Myriota acquires satellites and ground stations from exactEarth

Australian-based Myriota has picked up four satellites, spectrum licenses, and a network of ground stations from exactEarth, a satellite ship-tracking provider headquartered in Canada, along with four full time personnel.  The deal increases Myriota’s ability to deliver low-cost, low-power IoT services via satellite.

“This acquisition is a huge opportunity for our business to grow its North American footprint,” said Alex Grant, Co-founder and CEO, Myriota. “It will add industry-leading capabilities in key areas such as satellite operations, engineering and spectrum management from an experienced team, and will fast-track our development with established ground facilities and ground stations.”

Under terms of the deal, exactEarth gets $150,000 (CA) cash and another $450,000 (CA) in preferred Myriota stock.  Publicly-trade exactEarth says it expects to save around $1 million (CA) per year from the divestiture of the asset but Myriota won’t be paying exactEarth revenues for satellite usage, which amounted to around $1.1 million CA in fiscal 2019.

From an operational standpoint, Myriota will be to operate on a 24 hour a day basis with offices between Canada and Australia.  The satellite IoT company’s newly created Canadian subsidiary will continue to provide AIS data from the four satellites as well as the other satellites in exactEarth’s first-generation constellation for their remaining orbital lifetimes.

Myriota and exactEarth didn’t discuss the expected orbital lifetime of the four transferred satellites.  Last year Myriota ordered three new IoT cubesats from Terran Orbital for launch starting at the end of 2019 and was using three exactEarth satellites along with one 3U cubesat of its own.  Ultimately, the company plans to operate a constellation of at least 25 satellites by 2020, using both its own satellites and leasing capability or hosting payloads onboard other satellites.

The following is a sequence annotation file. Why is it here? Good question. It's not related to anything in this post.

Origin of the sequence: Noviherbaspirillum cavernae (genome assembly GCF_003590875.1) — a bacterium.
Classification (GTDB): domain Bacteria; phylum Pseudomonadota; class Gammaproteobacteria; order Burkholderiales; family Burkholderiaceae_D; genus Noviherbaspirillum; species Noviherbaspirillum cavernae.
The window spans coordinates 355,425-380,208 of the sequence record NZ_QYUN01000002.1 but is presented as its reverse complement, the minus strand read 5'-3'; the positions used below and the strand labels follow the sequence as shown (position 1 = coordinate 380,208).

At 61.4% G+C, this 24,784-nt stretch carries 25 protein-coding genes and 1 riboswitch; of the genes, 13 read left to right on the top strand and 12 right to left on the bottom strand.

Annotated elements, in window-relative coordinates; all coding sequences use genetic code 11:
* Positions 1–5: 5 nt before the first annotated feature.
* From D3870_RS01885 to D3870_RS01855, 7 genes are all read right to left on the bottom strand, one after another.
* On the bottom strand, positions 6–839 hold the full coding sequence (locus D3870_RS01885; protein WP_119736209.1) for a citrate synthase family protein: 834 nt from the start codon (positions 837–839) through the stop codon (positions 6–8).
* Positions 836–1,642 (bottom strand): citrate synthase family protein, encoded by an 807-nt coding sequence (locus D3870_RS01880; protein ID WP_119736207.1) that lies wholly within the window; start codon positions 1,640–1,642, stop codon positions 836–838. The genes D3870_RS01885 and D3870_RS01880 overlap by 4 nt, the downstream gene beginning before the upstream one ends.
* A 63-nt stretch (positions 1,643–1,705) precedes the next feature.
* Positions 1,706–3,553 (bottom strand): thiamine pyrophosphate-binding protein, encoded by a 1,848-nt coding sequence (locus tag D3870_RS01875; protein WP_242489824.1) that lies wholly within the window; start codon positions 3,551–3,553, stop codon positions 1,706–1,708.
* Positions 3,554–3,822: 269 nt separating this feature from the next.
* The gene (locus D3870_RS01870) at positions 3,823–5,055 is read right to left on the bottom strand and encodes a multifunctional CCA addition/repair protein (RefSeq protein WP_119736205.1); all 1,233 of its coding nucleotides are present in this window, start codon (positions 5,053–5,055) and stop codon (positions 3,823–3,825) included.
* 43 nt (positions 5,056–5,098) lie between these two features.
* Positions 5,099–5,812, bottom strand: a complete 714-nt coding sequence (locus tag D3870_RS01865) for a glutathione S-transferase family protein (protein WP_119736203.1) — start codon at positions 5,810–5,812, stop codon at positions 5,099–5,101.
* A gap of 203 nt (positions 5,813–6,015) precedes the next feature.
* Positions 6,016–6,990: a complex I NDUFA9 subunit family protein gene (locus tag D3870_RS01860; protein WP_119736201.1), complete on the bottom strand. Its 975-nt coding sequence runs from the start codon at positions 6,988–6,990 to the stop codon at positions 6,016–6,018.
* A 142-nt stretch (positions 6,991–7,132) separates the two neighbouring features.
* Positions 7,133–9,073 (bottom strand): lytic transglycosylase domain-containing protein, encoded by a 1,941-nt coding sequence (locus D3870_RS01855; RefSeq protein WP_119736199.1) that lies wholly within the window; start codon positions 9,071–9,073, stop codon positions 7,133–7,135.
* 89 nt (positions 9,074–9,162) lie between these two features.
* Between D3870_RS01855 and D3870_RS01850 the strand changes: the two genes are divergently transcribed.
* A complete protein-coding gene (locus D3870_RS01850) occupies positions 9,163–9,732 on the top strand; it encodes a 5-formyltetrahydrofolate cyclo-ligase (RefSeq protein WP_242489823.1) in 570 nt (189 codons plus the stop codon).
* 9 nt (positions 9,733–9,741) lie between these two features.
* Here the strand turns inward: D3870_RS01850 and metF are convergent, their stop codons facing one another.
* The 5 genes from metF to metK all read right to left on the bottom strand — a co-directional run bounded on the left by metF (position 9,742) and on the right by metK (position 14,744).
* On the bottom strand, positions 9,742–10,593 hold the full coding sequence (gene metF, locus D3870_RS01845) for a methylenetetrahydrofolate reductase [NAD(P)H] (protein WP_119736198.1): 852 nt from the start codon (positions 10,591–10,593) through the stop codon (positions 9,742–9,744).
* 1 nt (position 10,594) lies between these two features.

In September 2019, Myriota told IoT Evolution it planned to offer services in North America and was seeking regulatory approval to operate in the United States and Canada.  The company is currently scheduled to exhibit at Internet of Things World in San Jose, currently set for August of this year.

Doug Mohney

Doug Mohney, a principal at Cidera Analytics, has been working and writing about IT and satellite industries for over 20 years. His real world experience including stints at two start-ups, a commercial internet service provider that went public in 1997 for $150 million and a satellite internet broadband company. Follow him on Twitter at DougonTech or contact him at dmohney139 (at) gmail (dot) com.

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